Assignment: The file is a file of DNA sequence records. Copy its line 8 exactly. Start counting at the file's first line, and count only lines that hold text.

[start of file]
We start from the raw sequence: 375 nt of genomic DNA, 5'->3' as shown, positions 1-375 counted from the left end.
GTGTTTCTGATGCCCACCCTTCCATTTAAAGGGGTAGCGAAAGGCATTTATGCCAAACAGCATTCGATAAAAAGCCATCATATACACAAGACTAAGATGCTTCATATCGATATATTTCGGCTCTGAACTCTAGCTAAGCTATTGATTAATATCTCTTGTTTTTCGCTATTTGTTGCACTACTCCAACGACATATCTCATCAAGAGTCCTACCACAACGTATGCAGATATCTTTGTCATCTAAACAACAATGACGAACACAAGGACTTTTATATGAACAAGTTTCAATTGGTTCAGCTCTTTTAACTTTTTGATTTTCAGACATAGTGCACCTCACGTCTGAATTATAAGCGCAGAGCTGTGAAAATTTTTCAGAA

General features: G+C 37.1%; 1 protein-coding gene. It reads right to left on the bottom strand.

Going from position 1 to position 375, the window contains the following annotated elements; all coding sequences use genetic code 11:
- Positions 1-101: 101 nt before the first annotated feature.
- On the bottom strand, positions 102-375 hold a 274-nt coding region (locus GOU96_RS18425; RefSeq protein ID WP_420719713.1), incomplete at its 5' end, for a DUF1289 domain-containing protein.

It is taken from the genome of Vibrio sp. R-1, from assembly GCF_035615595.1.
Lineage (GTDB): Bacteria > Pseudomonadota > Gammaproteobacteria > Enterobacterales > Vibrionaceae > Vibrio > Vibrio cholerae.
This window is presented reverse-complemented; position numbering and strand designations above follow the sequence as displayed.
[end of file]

Lineage (GTDB): Bacteria > Pseudomonadota > Gammaproteobacteria > Enterobacterales > Vibrionaceae > Vibrio > Vibrio cholerae.